Two weeks ago I stumbled upon a site called Habit RPG. It is a game when the things that you are trying to accomplish are actual things in your life. Lets say you want to say write a blog post. You can just add "Create Blog Post" to your todo list and once it is done, BOOM! You get experience and some gold. You might even level up. It is surprising how effective virtual rewards are.

A couple of us have formed a party which increases adherence even more as you see your friends leveling up and getting cool stuff. After you reach level 10 you can declare your class, be it warrior, mage, rouge or healer. I am close to level 10 so my productivity of late has been higher. As a group you can get quests from a random drop when you do a task or by purchasing them with in game currency. We are all excited about going on a quest but we have yet to get the drop.

Drops can happen when you complete a task. These tasks fall into 3 different categories: Habits, Dailies, and To Dos. A habit is anything that you want to do on a regular basis. This is also an easy way to farm points. I have things like drinking a glass of water and doing pushups. Dailies are things you want to do every day like taking vitamins or clocking in at work. These give benefits as you do them multiple times in a row. They can also hurt you if you miss them. To Do's are your list of unique tasks to accomplish like replacing a headlight or writing a letter. If you leave a To Do on your list too long it will start to take away hit points but it will also be worth more points so thus a bigger incentive to do the older things first.

Finally there are rewards. These are things that you can either set yourself, so you can reward your own hard work, or purchase from the game. If you are a gamer you understand that it doesn't matter if it is digital, having sweet gear is awesome! The only way to get the gear is to actually get things done... IN. REAL. LIFE. This is a win for me and for my wife. Cleaning the house is a great way to farm up some levels.
I have found that keeping tasks small is the best way to keep the game fun so I put little tasks on the list and feel good when I get to check a bunch of them off. Especially as the levels get longer. This keeps me focused on the small pieces that make up the whole. I also use this for work and feel doubly good about my day when I get things accomplished and level up! There is so much more but you should discover it for yourself.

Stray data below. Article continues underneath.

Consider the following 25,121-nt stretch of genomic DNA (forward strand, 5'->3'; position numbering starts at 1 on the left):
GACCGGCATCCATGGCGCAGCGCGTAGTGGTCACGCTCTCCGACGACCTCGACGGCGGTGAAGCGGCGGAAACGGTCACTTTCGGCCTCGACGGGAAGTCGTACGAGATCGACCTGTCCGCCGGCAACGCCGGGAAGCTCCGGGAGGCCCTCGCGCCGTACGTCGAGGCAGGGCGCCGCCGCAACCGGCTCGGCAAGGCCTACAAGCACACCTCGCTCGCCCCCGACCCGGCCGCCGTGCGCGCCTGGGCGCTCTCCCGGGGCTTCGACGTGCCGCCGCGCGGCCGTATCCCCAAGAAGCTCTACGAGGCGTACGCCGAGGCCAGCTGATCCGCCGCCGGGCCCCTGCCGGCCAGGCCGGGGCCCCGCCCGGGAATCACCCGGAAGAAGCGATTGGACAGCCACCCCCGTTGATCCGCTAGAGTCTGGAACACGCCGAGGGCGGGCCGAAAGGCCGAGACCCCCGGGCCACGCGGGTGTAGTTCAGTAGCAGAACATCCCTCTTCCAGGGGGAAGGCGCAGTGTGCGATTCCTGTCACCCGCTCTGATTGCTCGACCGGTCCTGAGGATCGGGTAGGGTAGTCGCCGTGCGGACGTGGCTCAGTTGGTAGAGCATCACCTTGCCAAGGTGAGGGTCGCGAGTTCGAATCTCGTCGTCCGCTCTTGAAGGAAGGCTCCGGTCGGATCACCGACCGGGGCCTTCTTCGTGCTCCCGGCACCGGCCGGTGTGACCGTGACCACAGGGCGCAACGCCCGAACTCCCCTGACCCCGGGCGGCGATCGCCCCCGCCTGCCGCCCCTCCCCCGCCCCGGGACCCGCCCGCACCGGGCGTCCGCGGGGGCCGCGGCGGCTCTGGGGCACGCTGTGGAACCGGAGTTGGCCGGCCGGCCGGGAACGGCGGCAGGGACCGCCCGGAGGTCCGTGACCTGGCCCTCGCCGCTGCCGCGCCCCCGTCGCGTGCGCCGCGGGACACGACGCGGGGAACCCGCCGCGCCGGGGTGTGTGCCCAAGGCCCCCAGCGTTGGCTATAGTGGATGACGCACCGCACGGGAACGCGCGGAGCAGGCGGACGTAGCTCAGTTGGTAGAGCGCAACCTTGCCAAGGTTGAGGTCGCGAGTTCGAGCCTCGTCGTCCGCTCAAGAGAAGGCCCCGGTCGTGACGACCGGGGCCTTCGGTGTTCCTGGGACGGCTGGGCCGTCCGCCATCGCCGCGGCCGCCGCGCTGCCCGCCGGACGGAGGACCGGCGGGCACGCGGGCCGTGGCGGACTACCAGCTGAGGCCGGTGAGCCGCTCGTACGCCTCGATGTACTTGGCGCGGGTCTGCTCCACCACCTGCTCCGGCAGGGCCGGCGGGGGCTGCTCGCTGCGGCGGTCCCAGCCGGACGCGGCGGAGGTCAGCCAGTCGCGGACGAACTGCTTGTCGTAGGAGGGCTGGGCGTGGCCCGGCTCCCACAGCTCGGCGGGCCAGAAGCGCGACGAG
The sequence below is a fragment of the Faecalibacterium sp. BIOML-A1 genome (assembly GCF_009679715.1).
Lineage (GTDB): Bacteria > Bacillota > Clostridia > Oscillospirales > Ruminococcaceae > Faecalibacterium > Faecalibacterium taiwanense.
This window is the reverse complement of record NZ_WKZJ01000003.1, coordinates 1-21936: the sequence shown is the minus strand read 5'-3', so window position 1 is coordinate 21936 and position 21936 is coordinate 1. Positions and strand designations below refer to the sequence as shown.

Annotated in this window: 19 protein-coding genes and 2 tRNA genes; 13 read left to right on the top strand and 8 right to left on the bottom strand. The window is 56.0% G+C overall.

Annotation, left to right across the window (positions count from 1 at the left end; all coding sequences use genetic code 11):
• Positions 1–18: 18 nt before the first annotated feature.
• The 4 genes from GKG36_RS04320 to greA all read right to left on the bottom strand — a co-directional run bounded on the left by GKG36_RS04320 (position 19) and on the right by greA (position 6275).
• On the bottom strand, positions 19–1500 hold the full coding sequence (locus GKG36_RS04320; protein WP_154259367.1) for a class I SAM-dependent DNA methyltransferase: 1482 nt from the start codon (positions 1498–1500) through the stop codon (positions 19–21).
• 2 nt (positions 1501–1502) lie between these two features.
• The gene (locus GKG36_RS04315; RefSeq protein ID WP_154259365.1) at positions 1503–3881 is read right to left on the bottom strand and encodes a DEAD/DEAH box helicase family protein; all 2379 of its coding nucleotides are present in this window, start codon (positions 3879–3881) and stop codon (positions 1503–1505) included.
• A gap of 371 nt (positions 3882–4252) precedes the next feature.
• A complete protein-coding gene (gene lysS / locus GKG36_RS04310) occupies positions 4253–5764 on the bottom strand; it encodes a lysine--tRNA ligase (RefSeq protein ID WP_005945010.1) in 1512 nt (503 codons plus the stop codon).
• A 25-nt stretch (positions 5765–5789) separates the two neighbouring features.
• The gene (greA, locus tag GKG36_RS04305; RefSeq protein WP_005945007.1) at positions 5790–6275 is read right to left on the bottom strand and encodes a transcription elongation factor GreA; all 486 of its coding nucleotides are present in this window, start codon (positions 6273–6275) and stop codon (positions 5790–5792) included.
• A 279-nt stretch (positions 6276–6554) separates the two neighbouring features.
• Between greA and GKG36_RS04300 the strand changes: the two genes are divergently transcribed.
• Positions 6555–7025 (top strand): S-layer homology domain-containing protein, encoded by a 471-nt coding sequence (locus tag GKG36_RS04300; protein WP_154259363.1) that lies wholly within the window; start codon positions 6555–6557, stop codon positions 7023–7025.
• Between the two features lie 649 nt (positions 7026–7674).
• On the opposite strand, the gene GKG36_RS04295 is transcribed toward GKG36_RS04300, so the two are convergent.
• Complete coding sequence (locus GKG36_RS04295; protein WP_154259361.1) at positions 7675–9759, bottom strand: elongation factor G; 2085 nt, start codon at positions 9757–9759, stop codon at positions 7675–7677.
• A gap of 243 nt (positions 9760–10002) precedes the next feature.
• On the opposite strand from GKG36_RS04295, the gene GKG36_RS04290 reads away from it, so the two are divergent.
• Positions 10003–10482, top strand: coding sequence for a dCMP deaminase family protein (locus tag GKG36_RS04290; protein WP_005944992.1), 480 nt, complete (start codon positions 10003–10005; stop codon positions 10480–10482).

Check it out if you like and get ahold of me if you want an invite to our party. Maybe we could do some questing together.

Time to check off a To Do!


Wednesday, April 16, 2014

Final Recap of Startup Weekend

Over the course of the last few weeks I have been blogging about my experience at the Boulder Startup Weekend. You can read part 1 and part 2. Now I would like to talk about what we did and what we were able to accomplish. Here is the story of Helpmore.

After the initial pitches I found a guy named Lorne who was trying to help the homeless. While it would have been fun to be on a team that was trying to go viral and make tons of money this seemed like a hard problem to solve and a worthy one. His main pain point was that he wanted to give money to the homeless but he didn't trust that the money would go to a good cause. That has been a pain point for me as well. My other problem was that I have stopped carrying cash and so I was hoping to solve that as well.

Along with Lorne we had an guy named Satyah who joined the team as well. We set to work trying to come up with an idea. We spent all Friday night coming up with a plan on how to work with homeless shelters to provide goods for people and went to bed.

We had found an Airbnb in walking distance so while walking home I had an idea that we could use QR codes to create vouchers on the fly. Basically the user would scan a the code and it would give them a map of near by stores that accepted them. They could then pick items from a store and add it to the card. It would then . This would allow people to purchase specific items rather than giving cash. Also getting businesses on board would allow for a viral aspect since we could allow businesses to sign up on their own. Excited about the idea i got to our place and crashed.